Comcast intends to beef up network expansion activity at a time in which the core of its cable business – broadband – is showing more signs of a subscriber slowdown. That updated playbook will cover edge-outs into adjacent areas and greenfield builds along with the exploration of federal, state and local funding to bring broadband to unserved and underserved areas.
"We will evaluate every opportunity to increase our serviceable passings even more so than we have in the past," Brian Roberts, Comcast's chairman and CEO, said Thursday on the company's Q4 2021 earnings call.
Comcast's growth playbook will include a more aggressive stance on network expansions. Pictured is Comcast's DOCSIS 3.1 xFi Advanced Gateway.
While network edge-outs have been part of Comcast's general playbook, the operator did sit out of phase I of the Rural Digital Opportunity Fund (RDOF) auction as fellow cable operator Charter Communications pursued the opportunity aggressively. Today's proclamation seems to signal that Comcast could explore the phase II auction of RDOF and entertain opportunities coming way of the broadband component of President Biden's massive infrastructure bill.
Comcast didn't specify exactly how much network expansion it will pursue in 2022, but it was clear that it would not have to boost spending to pull off the plan. According to CFO Mike Cavanagh, Comcast expects cable capital expenditures to remain at 11% of cable revenues for the next few years to help underpin network expansions as well as upgrades of its hybrid fiber/coax (HFC) network to DOCSIS 4.0.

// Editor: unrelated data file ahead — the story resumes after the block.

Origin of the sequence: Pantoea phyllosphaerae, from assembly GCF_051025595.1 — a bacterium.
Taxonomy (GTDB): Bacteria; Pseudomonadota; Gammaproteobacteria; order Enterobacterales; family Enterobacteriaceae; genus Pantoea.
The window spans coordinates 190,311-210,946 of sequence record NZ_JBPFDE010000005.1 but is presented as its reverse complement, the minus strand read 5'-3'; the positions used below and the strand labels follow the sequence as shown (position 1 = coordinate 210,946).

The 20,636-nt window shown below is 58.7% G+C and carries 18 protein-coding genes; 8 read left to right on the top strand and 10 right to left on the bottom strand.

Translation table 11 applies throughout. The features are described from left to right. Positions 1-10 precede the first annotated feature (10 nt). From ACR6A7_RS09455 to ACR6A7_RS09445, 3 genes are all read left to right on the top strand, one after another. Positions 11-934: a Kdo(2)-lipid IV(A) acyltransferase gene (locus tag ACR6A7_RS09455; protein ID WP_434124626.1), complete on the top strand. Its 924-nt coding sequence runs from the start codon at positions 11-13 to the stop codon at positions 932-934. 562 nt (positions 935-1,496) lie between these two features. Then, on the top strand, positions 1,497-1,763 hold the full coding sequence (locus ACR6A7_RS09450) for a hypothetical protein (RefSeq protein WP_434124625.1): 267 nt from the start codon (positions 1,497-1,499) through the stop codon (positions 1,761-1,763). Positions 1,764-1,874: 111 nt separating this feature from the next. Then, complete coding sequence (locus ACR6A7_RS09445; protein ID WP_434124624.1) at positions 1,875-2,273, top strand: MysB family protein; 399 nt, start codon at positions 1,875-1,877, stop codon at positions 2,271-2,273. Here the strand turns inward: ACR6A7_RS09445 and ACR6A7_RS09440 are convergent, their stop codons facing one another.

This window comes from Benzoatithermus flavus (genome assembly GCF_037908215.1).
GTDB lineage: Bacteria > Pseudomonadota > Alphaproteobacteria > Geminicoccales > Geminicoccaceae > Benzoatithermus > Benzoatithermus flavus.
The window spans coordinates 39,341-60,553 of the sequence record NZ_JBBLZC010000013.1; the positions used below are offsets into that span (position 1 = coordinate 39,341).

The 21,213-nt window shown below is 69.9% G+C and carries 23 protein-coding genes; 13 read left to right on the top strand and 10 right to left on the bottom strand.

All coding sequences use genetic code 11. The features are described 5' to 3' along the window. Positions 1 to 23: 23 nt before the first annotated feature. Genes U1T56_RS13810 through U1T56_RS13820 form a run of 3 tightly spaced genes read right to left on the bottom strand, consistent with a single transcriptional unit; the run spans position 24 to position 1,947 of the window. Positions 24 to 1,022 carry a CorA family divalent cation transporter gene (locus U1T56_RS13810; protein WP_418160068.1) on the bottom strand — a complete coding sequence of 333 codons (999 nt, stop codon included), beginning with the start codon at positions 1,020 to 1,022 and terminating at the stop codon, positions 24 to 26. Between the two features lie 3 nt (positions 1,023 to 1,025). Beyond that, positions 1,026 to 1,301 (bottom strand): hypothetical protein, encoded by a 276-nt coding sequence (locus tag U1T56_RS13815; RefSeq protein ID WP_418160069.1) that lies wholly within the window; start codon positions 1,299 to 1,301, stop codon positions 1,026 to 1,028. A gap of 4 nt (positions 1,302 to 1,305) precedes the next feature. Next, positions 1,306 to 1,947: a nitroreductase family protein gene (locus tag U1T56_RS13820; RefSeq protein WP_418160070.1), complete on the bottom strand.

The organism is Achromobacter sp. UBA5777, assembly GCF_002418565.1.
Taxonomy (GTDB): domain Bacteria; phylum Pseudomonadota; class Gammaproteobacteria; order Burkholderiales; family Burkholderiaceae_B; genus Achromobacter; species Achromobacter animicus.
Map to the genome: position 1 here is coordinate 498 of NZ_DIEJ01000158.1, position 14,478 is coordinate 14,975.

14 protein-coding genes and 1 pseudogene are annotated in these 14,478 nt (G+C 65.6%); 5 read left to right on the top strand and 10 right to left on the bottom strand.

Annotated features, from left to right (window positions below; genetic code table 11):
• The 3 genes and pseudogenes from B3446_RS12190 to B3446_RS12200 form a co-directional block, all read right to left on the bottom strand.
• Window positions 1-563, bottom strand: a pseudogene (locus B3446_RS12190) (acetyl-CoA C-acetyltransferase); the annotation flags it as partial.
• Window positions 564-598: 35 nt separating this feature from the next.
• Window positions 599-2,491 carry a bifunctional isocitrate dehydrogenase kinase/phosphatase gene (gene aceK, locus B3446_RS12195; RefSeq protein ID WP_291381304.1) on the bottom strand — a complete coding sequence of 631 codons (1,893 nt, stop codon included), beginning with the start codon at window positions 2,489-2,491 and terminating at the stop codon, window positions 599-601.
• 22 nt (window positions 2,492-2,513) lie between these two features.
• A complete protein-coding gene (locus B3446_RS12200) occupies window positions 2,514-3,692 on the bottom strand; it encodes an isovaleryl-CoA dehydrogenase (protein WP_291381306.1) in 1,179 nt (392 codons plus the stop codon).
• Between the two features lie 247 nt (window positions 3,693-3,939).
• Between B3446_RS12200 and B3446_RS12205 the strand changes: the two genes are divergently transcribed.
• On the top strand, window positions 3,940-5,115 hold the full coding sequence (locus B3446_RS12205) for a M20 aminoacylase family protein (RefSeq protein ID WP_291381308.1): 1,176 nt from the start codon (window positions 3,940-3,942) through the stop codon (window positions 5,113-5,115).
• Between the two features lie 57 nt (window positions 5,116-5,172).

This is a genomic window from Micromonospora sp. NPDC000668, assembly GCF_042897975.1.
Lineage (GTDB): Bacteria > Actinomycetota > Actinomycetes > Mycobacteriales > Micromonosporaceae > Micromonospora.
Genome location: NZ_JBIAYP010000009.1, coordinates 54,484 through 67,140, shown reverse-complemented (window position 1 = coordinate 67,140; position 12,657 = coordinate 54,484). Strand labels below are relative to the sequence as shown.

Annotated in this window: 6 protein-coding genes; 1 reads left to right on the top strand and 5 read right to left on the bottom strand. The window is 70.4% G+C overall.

Edge-outs and greenfield build strategies are becoming commonplace across the industry as operators seek out new ways to grow and M&A opportunities remain relatively scarce. Examples of operators that have booted up network expansion initiatives include WideOpenWest, Breezeline (formerly Atlantic Broadband), Cable One/Sparklight and Astound Broadband.
Comcast's updated plan is coming together as the operator continues to witness a decline in broadband subscriber growth. Comcast added 212,000 broadband subs in Q4 2021 (and added 1.32 million for the full year), compared to a gain of 538,000 in the year-ago period. Comcast, which blamed the slowdown partly on reduced connect activity, ended 2021 with 29.58 million broadband subs.
Though Comcast execs declared that the level of broadband competition seen today is nothing out of the norm, it should start to feel a bit more pressure from AT&T as the telco gets more aggressive with fiber-to-the-premises upgrades in 2022 and puts more marketing muscle behind its new 2-Gig and 5-Gig symmetrical speed tiers.
Comcast, meanwhile, has been able to pump out symmetrical speeds of 4 Gbit/s in recent DOCSIS 4.0 trials. Comcast hinted today that the operator is starting to implement some upstream speed upgrades in certain markets (Light Reading has asked Comcast for more details).
Xfinity Mobile, a service that Comcast is bundling with home broadband, had a banner quarter. Comcast added a record 312,000 mobile lines in Q4 2021, and 1.15 million for full 2021. The company ended the year with 3.98 million mobile lines.
Xfinity Mobile ended 2021 with almost 4 million lines in service. Comcast launched the service, which requires customers to bundle in home broadband, in 2017.
Mobile revenues climbed 40.3%, to $709 million, with adjusted EBIDTA clocking in at $32 million, versus a year-ago loss of $60 million. Comcast's mobile business achieved standalone profitability of $157 million for all of 2021. Cavanagh noted that Q4 2021 will be the last period to report wireless EBIDTA on a standalone basis now that Xfinity Mobile has been fully integrated with Comcast's core cable operations.
"There will be a mobile component in everything we do," Dave Watson, CEO of Comcast Cable, said.
Video losses continued as Comcast shed another 373,000 subscribers in the quarter, and -1.66 million for all of 2021. As a result, video revenues dipped 1.2% to $5.4 billion. Comcast ended the year with 17.49 million video subs.
Business services revenues jumped 11.5% year-over-year, or 7% excluding the recent acquisition of Masergy.
— Jeff Baumgartner, Senior Editor, Light Reading
A version of this story first appeared on Light Reading.